In addition to this strange forest, the Wichita Mountains are also known for their rocks, such as those red cobblestones used in Medicine Park’s construction. From Parallel Forest, one of the most impressive architectural displays made from local stone is two miles away. Returning a mile to Highway 49, go right and then take another right to Holy City of the Wichitas, a 66-acre replica of ancient Jerusalem. Most of the structures were built in the 1930s and tours are offered by appointment. There’s also a chapel, museum and gift shop. And every spring, Holy City puts on North America’s longest continuously running Easter pageant.

A mile south of Holy City, a short trail leads to the Lake Jed Johnson Tower, another structure made of indigenous rock. While you can no longer climb the 60-foot observation tower, it’s an attractive feature of the lake, which offers boating and fishing. Returning to the main highway, keep in mind that the Wichita Mountains Byway is essentially a loop route, with spur roads. Later, we’ll drive north on the loop, but now, continue west on Highway 49/115 and look to the right for the Ingram House and then a short distance farther for Ferguson House, two more interesting structures made of cobblestones. About five miles after leaving Holy City, you’ll see the entrance to the Quanah Parker Nature and Visitor Center. Built on the shores of Quanah Parker Lake, this area is the heartbeat of the refuge with restrooms, a gift shop and information on camping, picnicking, hiking, fishing, mountain biking, rock climbing and rappelling. The visitor center also has exhibits on geology, wildlife and habitats as well as periodically offering nature and wildlife tours. Nearby, the Doris Campground has 47 tent and 23 RV sites.

From the visitor center, it’s another 10 miles on Highway 49 before the route exits the wildlife refuge. Along the way are more hiking trails and a prairie dog town. The colony has recently been repopulated after falling on hard times so check conditions at the visitor center. About a mile past the prairie dogs, look for NW Indiahoma Road where a left turn leads to the Bison Trail, perhaps the refuge’s best hike where a six-mile loop leads through forests, grassland, across a river and past a canyon. Back on Highway 49, for more camping and recreational opportunities, continue west (drive straight when Highway 49 turns into E 1570 Road at the intersection with Highway 54) for 12 miles to Great Plains State Park on the banks of Tom Steed Lake.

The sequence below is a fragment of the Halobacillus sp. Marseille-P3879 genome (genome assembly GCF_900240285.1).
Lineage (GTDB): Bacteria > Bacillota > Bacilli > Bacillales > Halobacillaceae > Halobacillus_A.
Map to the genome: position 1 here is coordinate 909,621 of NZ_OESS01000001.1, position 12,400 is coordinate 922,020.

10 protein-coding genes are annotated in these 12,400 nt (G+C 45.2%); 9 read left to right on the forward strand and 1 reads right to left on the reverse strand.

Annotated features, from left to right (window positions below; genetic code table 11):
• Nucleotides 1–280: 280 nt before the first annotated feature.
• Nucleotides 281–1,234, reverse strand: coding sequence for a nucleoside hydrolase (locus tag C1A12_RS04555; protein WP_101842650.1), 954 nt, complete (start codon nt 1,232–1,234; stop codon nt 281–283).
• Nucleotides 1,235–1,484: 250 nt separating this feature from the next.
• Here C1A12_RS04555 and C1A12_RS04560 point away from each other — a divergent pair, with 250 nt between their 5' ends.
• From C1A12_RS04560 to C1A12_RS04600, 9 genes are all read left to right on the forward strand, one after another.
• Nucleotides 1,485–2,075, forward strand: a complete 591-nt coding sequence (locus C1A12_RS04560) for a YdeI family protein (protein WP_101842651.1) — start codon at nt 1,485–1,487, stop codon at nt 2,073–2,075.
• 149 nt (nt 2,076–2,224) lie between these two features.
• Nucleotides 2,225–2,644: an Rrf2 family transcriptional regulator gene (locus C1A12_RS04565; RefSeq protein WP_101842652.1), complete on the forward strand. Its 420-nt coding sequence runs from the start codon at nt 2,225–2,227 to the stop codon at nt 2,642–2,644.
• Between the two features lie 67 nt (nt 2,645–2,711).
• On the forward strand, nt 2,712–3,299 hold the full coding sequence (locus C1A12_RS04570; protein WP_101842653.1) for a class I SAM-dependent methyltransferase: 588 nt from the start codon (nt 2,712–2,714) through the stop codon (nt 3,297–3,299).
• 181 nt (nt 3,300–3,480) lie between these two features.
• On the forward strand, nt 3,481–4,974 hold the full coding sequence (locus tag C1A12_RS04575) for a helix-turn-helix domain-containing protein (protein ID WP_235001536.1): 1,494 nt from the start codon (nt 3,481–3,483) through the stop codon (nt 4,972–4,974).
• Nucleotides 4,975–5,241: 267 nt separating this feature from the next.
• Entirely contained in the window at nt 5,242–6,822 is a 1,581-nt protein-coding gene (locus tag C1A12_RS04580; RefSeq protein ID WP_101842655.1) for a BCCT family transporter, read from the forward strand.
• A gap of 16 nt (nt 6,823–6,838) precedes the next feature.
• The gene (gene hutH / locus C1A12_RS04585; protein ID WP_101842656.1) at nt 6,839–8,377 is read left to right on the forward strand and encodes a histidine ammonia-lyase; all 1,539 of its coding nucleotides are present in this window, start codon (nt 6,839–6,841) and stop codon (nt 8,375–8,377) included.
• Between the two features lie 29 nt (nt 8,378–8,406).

If you’re heading farther west in Oklahoma, consider traveling along Highway 44 north from Blair to Lone Wolf, about an hour west of Quanah Parker Nature and Visitor Center. This drive passes through the Quartz Mountains, an extension of the Wichita Mountains. Lake Altus-Lugert is the route’s gem attraction and Quartz Mountain State Park provides countless water- and shore-based activities as well as wide-ranging accommodations. One of Oklahoma’s original seven state parks, Quartz Mountain has a lodge, restaurant, cabins and five camping areas. 

So, back to the looping part of Wichita Mountains Byway which we referenced earlier. Return east on Highway 49 and then go north on Highway 115 to the Parallel Forest. Continuing north, the byway meanders past Saddle Mountain, named for the dip between two peaks. In 32 miles, Highway 115 dead ends but the byway continues seven miles east on Highway 9 to Carnegie where you’ll find fuel, food and the Liberty Theater, Oklahoma’s oldest continually operating cinema that still shows first-run films while serving topnotch hot dogs. From Carnegie, the byway heads south on Highway 58 through the Slick Hills toward Lawton, about 42 miles away.

Black Mesa & the Oklahoma Panhandle – 108 miles, from Boise City to Black Mesa State Park and Picture Canyon, Colorado then back to Black Mesa State Park

Beautiful View of Lake Carl Etling from the Scenic Overlook in Black Mesa State Park in the Panhandle of Oklahoma

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This scenic drive in the Oklahoma Panhandle is a treasure hunt for dinosaur tracks, geological formations and American Indian rock art so it makes a fun excursion for kids. Before you head out, mark a map and then start collecting sites. First stop is Boise City, an isolated little town where several major highways converge. The closest big city for miles is Amarillo, Texas, about two hours south. Outside the Cimarron Heritage Center sits Cimmy, an 18,000 pound, 65-foot-long and 35-foot-high iron dinosaur that’s a scale model of an Apatosaurus. Nearby is a huge replica of the Tin Woodman from the Wizard of Oz. The area’s long history is told through exhibits on dinosaurs, ranching, the Santa Fe Trail and Dust Bowl. There’s also the lone bomb that didn’t explode in 1943 when Boise City was mistakenly targeted by a B-17 bomber during a World War II training exercise. The other five practice bombs did explode but no one was killed. The heritage center is also a good place to ask questions and pick up maps and brochures for this road trip.